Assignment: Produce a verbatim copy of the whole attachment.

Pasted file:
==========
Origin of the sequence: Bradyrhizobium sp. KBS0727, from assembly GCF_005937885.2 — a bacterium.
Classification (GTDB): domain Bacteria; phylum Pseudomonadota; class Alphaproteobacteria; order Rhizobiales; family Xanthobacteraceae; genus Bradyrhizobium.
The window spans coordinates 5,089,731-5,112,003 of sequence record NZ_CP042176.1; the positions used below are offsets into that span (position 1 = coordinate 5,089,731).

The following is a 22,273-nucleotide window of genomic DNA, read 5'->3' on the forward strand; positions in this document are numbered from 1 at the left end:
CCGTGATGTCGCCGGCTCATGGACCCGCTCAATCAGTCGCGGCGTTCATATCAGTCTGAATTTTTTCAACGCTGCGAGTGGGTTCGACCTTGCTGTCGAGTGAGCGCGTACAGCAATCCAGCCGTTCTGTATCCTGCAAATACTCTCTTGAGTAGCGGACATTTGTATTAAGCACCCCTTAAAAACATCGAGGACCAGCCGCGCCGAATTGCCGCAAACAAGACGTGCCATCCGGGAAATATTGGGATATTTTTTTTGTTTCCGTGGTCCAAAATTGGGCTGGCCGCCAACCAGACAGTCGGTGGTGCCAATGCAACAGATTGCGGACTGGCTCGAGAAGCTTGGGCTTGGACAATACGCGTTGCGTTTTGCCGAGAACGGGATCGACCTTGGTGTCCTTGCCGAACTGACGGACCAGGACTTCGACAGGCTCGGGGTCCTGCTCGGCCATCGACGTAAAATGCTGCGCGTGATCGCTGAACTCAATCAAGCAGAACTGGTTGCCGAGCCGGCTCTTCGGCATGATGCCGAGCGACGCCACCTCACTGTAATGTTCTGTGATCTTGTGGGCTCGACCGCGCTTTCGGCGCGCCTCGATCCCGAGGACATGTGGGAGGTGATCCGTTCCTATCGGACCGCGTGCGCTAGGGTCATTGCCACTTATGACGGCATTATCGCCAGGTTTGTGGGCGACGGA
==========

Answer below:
Origin of the sequence: Bradyrhizobium sp. KBS0727, from assembly GCF_005937885.2 — a bacterium.
Classification (GTDB): domain Bacteria; phylum Pseudomonadota; class Alphaproteobacteria; order Rhizobiales; family Xanthobacteraceae; genus Bradyrhizobium.
The window spans coordinates 5,089,731-5,112,003 of sequence record NZ_CP042176.1; the positions used below are offsets into that span (position 1 = coordinate 5,089,731).

The following is a 22,273-nucleotide window of genomic DNA, read 5'->3' on the forward strand; positions in this document are numbered from 1 at the left end:
CCGTGATGTCGCCGGCTCATGGACCCGCTCAATCAGTCGCGGCGTTCATATCAGTCTGAATTTTTTCAACGCTGCGAGTGGGTTCGACCTTGCTGTCGAGTGAGCGCGTACAGCAATCCAGCCGTTCTGTATCCTGCAAATACTCTCTTGAGTAGCGGACATTTGTATTAAGCACCCCTTAAAAACATCGAGGACCAGCCGCGCCGAATTGCCGCAAACAAGACGTGCCATCCGGGAAATATTGGGATATTTTTTTTGTTTCCGTGGTCCAAAATTGGGCTGGCCGCCAACCAGACAGTCGGTGGTGCCAATGCAACAGATTGCGGACTGGCTCGAGAAGCTTGGGCTTGGACAATACGCGTTGCGTTTTGCCGAGAACGGGATCGACCTTGGTGTCCTTGCCGAACTGACGGACCAGGACTTCGACAGGCTCGGGGTCCTGCTCGGCCATCGACGTAAAATGCTGCGCGTGATCGCTGAACTCAATCAAGCAGAACTGGTTGCCGAGCCGGCTCTTCGGCATGATGCCGAGCGACGCCACCTCACTGTAATGTTCTGTGATCTTGTGGGCTCGACCGCGCTTTCGGCGCGCCTCGATCCCGAGGACATGTGGGAGGTGATCCGTTCCTATCGGACCGCGTGCGCTAGGGTCATTGCCACTTATGACGGCATTATCGCCAGGTTTGTGGGCGACGGA